Will the Ongoing Nuclear Talks with Iran Yield Better Results than Past Efforts?
Experts who participated in a February 2011 seminar on the Brazilian-Turkish mediation with Iran return to the Wilson Center to assess the ongoing negotiations and possible outcomes.
A panel of experts discussed the history of international nuclear talks with Iran, providing analysis on why they were unsuccessful and what issues will need to be addressed to achieve a deal.
On September 7, the Middle East Program and the Brazil Institute hosted a meeting, “Will the Ongoing Nuclear Talks with Iran Yield Better Results than Past Efforts?” with Michael Adler, Wilson Center Public Policy Scholar; Mustafa Kibaroglu, Chair, International Relations Department and Director, Center for Eurasian Studies, Okan University, Istanbul; Monica Herz, Director, Institute of International Relations, Catholic University of Rio de Janeiro; and Trita Parsi, President of the National Iranian American Council and former Wilson Center Public Policy Scholar. Paulo Sotero, Director of the Brazil Institute at the Woodrow Wilson Center, moderated the event.
Michael Adler opened the discussion by providing the history of nuclear talks with Iran, presented in several stages, including initial European talks, the “First Dark Ages,” the “New Start,” and the “Second Dark Ages.” In October 2009, negotiators put forth the idea of a “fuel swap,” which if implemented would represent a “de facto recognition of Iran’s right to enrich,” but this was ultimately rejected by Iran. Adler drew attention to the unsuccessful 2010 efforts by Turkey and Brazil to revive the fuel swap plan and 2012 efforts at conferences in Istanbul, Baghdad, and Moscow to use diplomacy. While praising these efforts for being civil, he said their success depends on domestic politics in Iran, the U.S., and Israel.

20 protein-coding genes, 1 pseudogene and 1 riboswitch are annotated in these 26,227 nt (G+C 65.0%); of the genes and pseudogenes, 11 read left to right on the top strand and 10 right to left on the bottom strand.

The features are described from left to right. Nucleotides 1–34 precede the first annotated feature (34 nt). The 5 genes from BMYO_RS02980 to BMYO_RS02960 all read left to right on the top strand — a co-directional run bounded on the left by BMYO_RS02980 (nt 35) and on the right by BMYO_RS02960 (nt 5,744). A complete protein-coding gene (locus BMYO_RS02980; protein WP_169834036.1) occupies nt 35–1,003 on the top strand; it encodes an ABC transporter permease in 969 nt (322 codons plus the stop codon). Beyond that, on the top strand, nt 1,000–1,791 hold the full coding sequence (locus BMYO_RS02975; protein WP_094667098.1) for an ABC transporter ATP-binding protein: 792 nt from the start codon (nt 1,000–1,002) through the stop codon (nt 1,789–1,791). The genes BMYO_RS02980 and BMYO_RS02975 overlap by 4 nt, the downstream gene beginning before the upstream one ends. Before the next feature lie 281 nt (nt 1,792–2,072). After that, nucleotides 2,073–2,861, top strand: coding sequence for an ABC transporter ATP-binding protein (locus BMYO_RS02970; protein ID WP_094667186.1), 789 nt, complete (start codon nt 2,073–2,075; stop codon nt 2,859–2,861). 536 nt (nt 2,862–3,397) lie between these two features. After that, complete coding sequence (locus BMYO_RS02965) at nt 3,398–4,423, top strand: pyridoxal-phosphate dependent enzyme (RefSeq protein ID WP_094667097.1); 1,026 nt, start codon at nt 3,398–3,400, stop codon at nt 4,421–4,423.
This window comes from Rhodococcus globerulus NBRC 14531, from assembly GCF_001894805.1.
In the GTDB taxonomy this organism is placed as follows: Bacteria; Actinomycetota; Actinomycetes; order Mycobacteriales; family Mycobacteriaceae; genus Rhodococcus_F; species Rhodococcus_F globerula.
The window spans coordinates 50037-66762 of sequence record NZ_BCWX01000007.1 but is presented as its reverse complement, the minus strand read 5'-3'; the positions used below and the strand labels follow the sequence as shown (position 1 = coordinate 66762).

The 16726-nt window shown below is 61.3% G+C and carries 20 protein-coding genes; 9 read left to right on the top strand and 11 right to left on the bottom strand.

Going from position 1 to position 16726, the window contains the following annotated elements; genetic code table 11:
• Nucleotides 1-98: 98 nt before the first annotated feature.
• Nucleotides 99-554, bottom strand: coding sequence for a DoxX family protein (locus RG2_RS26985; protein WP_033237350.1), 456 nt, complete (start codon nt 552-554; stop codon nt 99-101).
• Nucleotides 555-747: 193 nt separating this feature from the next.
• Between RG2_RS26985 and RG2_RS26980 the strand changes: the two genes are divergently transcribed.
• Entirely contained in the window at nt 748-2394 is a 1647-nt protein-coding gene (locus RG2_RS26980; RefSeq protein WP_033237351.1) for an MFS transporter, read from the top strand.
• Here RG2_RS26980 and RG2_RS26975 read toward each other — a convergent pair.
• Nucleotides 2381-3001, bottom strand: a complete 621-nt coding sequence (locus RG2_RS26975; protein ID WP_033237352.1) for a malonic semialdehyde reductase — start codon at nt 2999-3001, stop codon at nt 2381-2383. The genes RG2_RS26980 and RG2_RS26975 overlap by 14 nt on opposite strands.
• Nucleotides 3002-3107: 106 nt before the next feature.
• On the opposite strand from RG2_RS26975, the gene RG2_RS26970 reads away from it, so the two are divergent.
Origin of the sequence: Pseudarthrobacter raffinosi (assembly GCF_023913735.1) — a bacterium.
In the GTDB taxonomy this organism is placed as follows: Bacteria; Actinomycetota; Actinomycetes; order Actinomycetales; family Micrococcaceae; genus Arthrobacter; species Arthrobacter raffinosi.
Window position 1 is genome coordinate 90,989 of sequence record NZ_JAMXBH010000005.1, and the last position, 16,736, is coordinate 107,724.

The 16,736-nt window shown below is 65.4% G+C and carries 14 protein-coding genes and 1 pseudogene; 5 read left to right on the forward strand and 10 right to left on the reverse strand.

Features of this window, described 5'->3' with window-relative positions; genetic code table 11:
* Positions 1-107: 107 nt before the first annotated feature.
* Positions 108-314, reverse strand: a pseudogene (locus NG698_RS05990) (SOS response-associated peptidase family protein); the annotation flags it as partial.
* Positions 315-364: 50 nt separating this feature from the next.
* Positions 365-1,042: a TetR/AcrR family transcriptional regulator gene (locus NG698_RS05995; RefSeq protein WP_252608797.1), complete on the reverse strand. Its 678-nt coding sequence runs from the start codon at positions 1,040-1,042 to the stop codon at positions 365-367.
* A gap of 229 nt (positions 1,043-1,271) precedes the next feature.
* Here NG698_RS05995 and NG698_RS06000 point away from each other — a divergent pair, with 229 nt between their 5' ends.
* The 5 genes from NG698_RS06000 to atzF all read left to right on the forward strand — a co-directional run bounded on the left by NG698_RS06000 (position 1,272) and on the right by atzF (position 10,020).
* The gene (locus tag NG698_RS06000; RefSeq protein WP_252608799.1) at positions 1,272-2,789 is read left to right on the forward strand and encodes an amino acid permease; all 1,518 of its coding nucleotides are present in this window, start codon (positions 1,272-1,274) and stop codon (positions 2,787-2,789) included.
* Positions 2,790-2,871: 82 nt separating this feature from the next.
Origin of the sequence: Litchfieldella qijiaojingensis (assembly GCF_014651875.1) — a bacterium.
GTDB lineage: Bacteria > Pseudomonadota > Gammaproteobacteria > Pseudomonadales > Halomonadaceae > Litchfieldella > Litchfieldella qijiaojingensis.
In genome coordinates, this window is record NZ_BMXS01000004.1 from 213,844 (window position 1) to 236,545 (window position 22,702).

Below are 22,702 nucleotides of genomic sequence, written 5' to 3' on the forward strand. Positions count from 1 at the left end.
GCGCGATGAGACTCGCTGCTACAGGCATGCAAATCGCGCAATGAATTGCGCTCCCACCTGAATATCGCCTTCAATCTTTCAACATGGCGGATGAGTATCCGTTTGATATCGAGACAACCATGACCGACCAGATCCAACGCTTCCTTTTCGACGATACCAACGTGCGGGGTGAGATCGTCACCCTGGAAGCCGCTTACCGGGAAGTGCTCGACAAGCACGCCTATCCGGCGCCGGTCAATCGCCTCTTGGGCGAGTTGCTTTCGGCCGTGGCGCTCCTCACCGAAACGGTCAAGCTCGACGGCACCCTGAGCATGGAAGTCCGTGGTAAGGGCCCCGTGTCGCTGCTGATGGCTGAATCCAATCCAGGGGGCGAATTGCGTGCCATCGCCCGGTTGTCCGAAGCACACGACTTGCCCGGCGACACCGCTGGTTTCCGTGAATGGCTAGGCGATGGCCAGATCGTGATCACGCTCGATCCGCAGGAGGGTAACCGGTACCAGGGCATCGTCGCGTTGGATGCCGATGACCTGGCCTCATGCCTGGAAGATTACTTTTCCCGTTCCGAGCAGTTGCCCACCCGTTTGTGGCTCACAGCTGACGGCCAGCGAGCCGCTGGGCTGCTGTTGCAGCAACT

Providing a Turkish perspective on the negotiations, Mustafa Kibaroglu emphasized that a nuclear Iran would be a “game changer” sure to have a deep impact on regional balances of power. He stated that Iran garners some sympathy from the Turkish public, which is “not on the side of the U.S. or Israel,” but still desires a peaceful resolution. Kibaroglu advocated for including Turkey in future talks with Iran, claiming that Turkey is a natural mediator that “can understand both sides better than they can each other.” He concluded by stating that “Iran is not in a rush” to achieve what it sees as its rightful nuclear capabilities, and can afford to wait out the cycle of talks and sanctions while it continues its nuclear development.
In a pre-recorded video presentation, Monica Herz discussed Brazil’s role in negotiations with Iran and how it represents a new shift in foreign policy. She explained Brazil’s views on the nuclear power, stating that while Brazil fundamentally opposes nuclear proliferation, it also opposes the division of the world into “responsible” countries permitted to enrich uranium and those deemed “not responsible;” as such, Brazilian policy supports the right of all countries to peaceful enrichment and its benefits. Herz criticized the “immediate” abandonment of negotiations in 2010 in favor of sanctions and promoted Brazilian participation in future multilateral talks, saying that “only one group and only one track” in negotiations does not lead to success.
If Iran and the U.S. had accepted the 2010 proposal, Trita Parsi said, both countries “would be in a better position right now.” Instead, “both sides are losing” as Iran continues to enrich uranium and the U.S. continues to apply sanctions. Parsi tied the American rejection of the 2010 deal to midterm elections, citing domestic politics in both Iran and the U.S. as the biggest obstacle to negotiations. Parsi concluded by noting the ineffectiveness of present sanctions in putting pressure on the Iranian government, noting that their effect on Iran’s medical supply has shifted the “balance of anger” away from the Iranian government onto the U.S. and that not having sanctions relief on the negotiating table reinforces the growing Iranian belief that any possible deal would be “useless” to address its most pressing concerns.
By Laura Rostad, Middle East Program
Founder and President, National Iranian American Council and author of A Single Roll of the Dice: Obama's Policy with Iran
Former Correspondent in Vienna for Agence France-Presse News Agency
Robert S. Litwak
Middle East Program
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